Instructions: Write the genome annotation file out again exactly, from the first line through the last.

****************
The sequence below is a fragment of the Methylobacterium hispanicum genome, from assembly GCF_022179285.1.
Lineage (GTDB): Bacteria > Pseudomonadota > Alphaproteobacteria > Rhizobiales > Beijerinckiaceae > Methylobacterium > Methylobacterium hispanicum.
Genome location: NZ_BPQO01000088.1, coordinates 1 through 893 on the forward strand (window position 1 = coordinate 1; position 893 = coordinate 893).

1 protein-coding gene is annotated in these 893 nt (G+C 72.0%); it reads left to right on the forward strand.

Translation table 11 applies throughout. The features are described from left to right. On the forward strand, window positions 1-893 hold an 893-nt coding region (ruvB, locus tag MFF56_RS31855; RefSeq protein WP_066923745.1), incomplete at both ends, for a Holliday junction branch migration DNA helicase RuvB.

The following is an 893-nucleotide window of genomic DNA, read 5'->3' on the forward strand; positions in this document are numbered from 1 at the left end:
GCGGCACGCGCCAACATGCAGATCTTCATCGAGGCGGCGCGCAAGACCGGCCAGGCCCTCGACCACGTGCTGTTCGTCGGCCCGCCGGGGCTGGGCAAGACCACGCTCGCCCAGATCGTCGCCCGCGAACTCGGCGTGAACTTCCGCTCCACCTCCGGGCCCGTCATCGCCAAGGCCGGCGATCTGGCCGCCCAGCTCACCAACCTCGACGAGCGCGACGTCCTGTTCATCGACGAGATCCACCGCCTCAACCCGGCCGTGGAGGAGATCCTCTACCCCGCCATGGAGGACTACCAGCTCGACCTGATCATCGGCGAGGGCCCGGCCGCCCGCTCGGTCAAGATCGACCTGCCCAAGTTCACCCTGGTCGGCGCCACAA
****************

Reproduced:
The sequence below is a fragment of the Methylobacterium hispanicum genome, from assembly GCF_022179285.1.
Lineage (GTDB): Bacteria > Pseudomonadota > Alphaproteobacteria > Rhizobiales > Beijerinckiaceae > Methylobacterium > Methylobacterium hispanicum.
Genome location: NZ_BPQO01000088.1, coordinates 1 through 893 on the forward strand (window position 1 = coordinate 1; position 893 = coordinate 893).

1 protein-coding gene is annotated in these 893 nt (G+C 72.0%); it reads left to right on the forward strand.

Translation table 11 applies throughout. The features are described from left to right. On the forward strand, window positions 1-893 hold an 893-nt coding region (ruvB, locus tag MFF56_RS31855; RefSeq protein WP_066923745.1), incomplete at both ends, for a Holliday junction branch migration DNA helicase RuvB.

The following is an 893-nucleotide window of genomic DNA, read 5'->3' on the forward strand; positions in this document are numbered from 1 at the left end:
GCGGCACGCGCCAACATGCAGATCTTCATCGAGGCGGCGCGCAAGACCGGCCAGGCCCTCGACCACGTGCTGTTCGTCGGCCCGCCGGGGCTGGGCAAGACCACGCTCGCCCAGATCGTCGCCCGCGAACTCGGCGTGAACTTCCGCTCCACCTCCGGGCCCGTCATCGCCAAGGCCGGCGATCTGGCCGCCCAGCTCACCAACCTCGACGAGCGCGACGTCCTGTTCATCGACGAGATCCACCGCCTCAACCCGGCCGTGGAGGAGATCCTCTACCCCGCCATGGAGGACTACCAGCTCGACCTGATCATCGGCGAGGGCCCGGCCGCCCGCTCGGTCAAGATCGACCTGCCCAAGTTCACCCTGGTCGGCGCCACAA